7 Things I’ve Learned From Driving A Honda E For Two Months
A couple of months into our long-term drive in a Honda E, here are the good and bad things we’ve discovered
Mid-2000s cars are still ‘new cars’ in my mind. I’m captivated by the presence of automatic sensing wipers in my Clio 182, for instance. To me that’s advanced tech for a car. For that reason I was expecting to hate the digital wing mirrors on the Honda E. I thought, what’s the point? Who needs this pointless feature? And yet it’s one of my favourite things on the car.
They work flawlessly. No glare, no latency, and the lack of wide wing mirrors give you ten times the confidence to throw the E into small gaps and parking spaces. Long live the camera wing mirror as far as I’m concerned.
One of the options you get on the ‘Advance’ version of the E is the camera-based rear view mirror. If you flip the tab on the back of the mirror it switches to a digital feed from the rear camera on the car. Great, just like the wing mirrors right? Not at all.
The option must have been a last-minute decision, as I don’t think the mirror is made by Honda. The UI is completely different to the car, and it has buttons on it that don’t do anything. No harm, no foul, I can respect outsourcing parts if it shaves down the car’s price. However because it hasn’t been designed with the rest of the system in mind, there’s a lag between what you see in the side mirrors and what appears on the rear view mirror in the most vomit-inducing way possible. In your peripherals you have three screens, but one of them is ever so slightly behind the other two. It’s safe to say I’ve been using the traditional rear view mirror ever since finding that feature.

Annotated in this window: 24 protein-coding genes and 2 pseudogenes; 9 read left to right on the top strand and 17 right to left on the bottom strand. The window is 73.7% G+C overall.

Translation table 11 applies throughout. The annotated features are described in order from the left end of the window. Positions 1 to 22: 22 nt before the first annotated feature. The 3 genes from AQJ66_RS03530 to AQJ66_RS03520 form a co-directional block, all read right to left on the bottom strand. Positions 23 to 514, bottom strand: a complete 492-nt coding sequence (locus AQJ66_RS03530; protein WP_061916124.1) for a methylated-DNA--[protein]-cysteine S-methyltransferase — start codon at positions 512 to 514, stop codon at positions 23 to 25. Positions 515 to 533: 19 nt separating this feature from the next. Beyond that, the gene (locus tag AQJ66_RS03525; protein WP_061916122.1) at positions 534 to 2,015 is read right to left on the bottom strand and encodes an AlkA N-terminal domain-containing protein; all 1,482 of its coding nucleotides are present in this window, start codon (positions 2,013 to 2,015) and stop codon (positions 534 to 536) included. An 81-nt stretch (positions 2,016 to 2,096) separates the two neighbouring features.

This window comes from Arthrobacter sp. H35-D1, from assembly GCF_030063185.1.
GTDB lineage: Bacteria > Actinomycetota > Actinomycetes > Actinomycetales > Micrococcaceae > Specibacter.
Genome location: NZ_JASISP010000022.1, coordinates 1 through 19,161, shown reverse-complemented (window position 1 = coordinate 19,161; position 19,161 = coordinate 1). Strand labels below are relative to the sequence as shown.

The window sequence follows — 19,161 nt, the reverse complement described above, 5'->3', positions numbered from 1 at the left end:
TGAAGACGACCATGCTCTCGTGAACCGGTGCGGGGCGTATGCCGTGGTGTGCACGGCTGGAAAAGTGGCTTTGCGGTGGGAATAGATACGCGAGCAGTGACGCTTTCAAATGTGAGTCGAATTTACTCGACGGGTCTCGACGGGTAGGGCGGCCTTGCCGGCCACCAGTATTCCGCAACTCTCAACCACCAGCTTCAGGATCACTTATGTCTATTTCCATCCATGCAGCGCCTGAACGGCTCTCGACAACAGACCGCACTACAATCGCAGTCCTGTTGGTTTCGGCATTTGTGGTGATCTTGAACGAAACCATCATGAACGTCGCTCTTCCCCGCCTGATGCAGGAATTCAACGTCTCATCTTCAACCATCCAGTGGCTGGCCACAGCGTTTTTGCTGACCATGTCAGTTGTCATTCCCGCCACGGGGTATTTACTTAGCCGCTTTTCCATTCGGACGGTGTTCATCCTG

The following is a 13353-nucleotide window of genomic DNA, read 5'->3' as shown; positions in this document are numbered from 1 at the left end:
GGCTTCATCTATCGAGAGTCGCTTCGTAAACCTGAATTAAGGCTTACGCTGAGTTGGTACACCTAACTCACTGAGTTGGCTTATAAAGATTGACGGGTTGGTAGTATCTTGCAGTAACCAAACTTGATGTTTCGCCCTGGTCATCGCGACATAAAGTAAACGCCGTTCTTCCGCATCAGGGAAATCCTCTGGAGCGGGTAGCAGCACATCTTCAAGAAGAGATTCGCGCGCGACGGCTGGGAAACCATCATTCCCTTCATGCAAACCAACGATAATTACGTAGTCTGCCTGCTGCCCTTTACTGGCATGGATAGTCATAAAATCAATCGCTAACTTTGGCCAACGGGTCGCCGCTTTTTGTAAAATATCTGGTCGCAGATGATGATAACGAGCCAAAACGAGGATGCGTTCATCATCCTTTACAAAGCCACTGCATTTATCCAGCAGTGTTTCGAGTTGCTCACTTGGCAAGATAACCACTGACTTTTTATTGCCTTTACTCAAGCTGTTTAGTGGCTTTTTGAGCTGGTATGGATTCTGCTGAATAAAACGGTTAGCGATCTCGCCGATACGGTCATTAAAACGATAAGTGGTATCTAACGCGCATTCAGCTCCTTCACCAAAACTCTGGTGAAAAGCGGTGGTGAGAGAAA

It takes 16 hours it takes to fully charge the E from a three-pin UK wall plug! Yes, you read that right. Obviously if you were buying one you’d install a wall box that allows faster (usually 7kW) charging. However if you find yourself in an emergency situation with only a wall plug at your disposal, pull up a nice comfy chair. You’ll be there a while.
The E being rear-wheel drive sealed the deal on how much I adored it back at its announcement. I was expecting instant torque with such a short wheelbase to make it absolute yob to throw around an empty car park closed course. Sorry to disappoint my fellow hoons, but as it comes from factory, the E’s electronic aids can not be fully turned off. Boo. I’ve tried tapping the VSC button. I’ve tried holding the VSC button. I’ve tried praying to Keiichi Tsuchiya. Nothing. Only partial disablement is possible. No matter how much you try to induce oversteer, it cuts power the instant it feels tyre slip.
All is not lost however! If you treat it like a FWD hatchback and lift of abruptly after turning in, you can get the rear to swing around nicely. The bonus to this is the E’s mega turning circle, you can save skids from obscene angles. It has essentially got a factory fitted angle kit.
Serious and valuable research going on here at CT. Thank us later.
The E has two battery systems. The main ‘engine’ for driving the car, and a traditional 12-volt battery under the bonnet used to power accessories.
Recently I’ve been using the car around town for errands, and after getting home with two per cent battery, I left it a few days before going to charge it. After clicking the fob and hearing nothing I realised what had happened. Once the main battery is depleted, the 12-volt must kick in to try and keep the system going. However with that now depleted, it was completely dead.